The larger deficits experienced throughout much of the euro zone are a function of the loss of revenue and increased countercyclical spending associated with economic contractions. The historical record shows that the first exceptions to the Stability and Growth Pact were Germany and France themselves and then they conveniently voted against fining each other.
Other parts of the Paris-Berlin “competitive pact” were also successfully diluted in substance and enforcement. Despite the pressure brought to bear on Ireland, no harmonized corporate tax rate was agreed up. Greece scored another victory in that demand for a common retirement age was also not mandated. Nor was the abolition of wage indexing agreed upon. Instead, members made vague promises to more closely harmonize budgetary, tax and social policies.
The agreement has hardly the makings of the comprehensive plan officials had promised. One of the only reasons Merkel will can be considered victorious is the bar has been lowered by a series of recent setbacks including losing the leading candidate for ECB head, an embarrassing resignation of her charismatic defense minister and a terrible electoral showing in Hamburg (even if local issues dominated). Merkel did not previously appear in favor of the EFSF or ESM buying sovereign bonds. Is it too cynical to suspect the Merkel is hoping the Constitutional Court prevents this and she can shrug her shoulders and say she tried?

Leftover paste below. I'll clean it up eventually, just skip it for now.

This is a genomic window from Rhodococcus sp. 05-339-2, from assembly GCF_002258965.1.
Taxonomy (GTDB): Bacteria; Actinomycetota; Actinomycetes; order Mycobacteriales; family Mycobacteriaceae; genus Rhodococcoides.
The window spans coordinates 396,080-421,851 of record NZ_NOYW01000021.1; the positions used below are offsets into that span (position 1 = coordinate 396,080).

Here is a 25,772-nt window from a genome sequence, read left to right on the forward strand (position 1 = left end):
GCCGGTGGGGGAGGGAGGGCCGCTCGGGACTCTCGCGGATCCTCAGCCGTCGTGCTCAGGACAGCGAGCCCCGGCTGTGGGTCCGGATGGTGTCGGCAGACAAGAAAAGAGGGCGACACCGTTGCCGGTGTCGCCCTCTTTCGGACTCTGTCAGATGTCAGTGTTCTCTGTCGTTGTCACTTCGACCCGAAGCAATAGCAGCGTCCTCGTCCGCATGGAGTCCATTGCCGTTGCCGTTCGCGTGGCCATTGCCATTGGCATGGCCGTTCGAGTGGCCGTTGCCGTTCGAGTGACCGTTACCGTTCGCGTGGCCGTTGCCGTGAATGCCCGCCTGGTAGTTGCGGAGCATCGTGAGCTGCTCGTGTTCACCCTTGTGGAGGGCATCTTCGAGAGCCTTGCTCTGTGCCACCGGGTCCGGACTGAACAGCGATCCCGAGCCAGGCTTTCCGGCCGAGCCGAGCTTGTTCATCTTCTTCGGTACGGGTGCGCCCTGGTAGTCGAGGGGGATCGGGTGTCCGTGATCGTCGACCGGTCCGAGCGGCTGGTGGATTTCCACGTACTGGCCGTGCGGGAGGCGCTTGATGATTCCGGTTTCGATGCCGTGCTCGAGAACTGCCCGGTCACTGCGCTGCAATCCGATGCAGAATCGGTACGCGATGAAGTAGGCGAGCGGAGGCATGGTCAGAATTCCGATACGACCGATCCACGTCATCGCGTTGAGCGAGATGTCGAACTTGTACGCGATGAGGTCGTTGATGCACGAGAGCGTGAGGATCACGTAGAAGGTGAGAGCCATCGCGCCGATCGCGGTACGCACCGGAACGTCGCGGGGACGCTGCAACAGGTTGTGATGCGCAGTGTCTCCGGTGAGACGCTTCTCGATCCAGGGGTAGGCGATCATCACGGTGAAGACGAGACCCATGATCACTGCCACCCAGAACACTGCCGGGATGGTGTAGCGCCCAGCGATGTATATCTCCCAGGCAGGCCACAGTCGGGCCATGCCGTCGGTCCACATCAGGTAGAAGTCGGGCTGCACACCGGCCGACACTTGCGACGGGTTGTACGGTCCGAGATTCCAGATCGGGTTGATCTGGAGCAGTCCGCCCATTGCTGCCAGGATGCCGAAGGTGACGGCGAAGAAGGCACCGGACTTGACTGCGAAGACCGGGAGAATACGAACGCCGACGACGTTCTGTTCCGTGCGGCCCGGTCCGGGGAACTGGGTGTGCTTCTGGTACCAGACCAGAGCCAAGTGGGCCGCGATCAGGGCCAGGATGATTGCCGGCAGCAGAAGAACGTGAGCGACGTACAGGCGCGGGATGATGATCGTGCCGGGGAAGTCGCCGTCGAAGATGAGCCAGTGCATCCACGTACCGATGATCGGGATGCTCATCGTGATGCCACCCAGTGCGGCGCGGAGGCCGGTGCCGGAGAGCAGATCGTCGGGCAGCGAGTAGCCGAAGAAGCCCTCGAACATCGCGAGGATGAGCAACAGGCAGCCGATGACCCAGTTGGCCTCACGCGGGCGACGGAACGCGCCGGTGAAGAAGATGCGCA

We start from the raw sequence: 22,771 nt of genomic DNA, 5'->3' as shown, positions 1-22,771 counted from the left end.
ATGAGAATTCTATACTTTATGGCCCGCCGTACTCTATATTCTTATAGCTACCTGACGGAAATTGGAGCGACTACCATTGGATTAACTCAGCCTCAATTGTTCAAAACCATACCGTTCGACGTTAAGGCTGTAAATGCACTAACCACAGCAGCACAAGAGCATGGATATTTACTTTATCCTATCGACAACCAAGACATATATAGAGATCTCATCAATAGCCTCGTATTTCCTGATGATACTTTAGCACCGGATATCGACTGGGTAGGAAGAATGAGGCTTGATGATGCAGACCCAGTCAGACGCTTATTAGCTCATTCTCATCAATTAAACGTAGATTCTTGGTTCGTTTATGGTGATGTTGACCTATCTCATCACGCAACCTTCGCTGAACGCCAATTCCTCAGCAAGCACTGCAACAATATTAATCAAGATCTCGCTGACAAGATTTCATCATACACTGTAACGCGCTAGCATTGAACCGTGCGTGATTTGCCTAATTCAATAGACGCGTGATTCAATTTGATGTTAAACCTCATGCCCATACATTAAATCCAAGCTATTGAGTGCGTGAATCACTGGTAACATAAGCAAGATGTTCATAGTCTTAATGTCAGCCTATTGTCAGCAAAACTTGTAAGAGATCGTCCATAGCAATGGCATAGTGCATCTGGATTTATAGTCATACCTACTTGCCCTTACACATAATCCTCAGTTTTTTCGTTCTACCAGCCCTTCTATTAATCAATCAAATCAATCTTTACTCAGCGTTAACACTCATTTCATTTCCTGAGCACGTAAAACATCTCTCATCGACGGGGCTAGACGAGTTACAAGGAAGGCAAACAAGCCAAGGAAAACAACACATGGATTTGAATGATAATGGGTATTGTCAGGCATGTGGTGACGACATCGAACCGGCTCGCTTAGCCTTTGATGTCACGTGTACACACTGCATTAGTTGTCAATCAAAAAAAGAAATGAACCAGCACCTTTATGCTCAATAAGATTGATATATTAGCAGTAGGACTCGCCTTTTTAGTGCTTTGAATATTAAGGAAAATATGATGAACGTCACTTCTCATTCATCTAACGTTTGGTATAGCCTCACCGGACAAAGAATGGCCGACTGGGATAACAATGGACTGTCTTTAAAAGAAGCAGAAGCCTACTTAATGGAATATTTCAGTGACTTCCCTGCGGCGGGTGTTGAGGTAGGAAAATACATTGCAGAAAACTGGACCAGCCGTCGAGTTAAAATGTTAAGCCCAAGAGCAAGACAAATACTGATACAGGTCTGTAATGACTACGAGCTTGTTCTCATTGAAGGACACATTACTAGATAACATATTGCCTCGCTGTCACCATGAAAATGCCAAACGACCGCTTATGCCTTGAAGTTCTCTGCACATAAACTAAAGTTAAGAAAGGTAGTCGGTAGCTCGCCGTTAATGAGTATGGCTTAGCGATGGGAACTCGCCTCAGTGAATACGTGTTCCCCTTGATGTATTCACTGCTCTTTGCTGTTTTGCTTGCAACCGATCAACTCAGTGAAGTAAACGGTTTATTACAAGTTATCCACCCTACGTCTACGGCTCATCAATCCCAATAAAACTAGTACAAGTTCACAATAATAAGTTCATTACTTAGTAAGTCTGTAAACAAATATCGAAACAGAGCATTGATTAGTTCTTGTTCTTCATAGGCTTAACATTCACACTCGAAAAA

Trichet cannot be very pleased with these results. He damned it with faint praise: “a step in the right direction”, he was quoted as saying. He called for bold action and got milquetoast. If anything, this can only increase the risk that the ECB hikes rates in a few weeks. There is no relief to the ECB self-appointed task of buying sovereign bonds to preserve what it has said is the transmission mechanism of monetary policy. The ECB’s bond buying has not prevented a continued rise in Greek, Irish and Portuguese interest rates. In addition, in recent days the firewall around Spain and Italy has come under additional stress.
Portugal remains on the bubble. The new savings (0.8% of GDP) announced on the eve of the summit were broadly welcomed and endorsed by officials. Judging from the performance of Portuguese bonds and credit default swaps, the market is not convinced it will avoid seeking assistance. With these latest efforts, Portugal could negotiate for terms along the lines of Greece, rather than Ireland. Portuguese officials must be pleased to learn that there is some move to bring the EFSF and later the ESM’s lending rate more in line with the IMF.
Portugal has grown by an average rate of less 1% a year over the past decade. The central bank forecasts a 1.3% economic contraction this year. The pro-cyclical nature of its fiscal policy warns of downside risks to this forecast. An assistance program is still the most likely scenario.
Global Head of Currency Strategy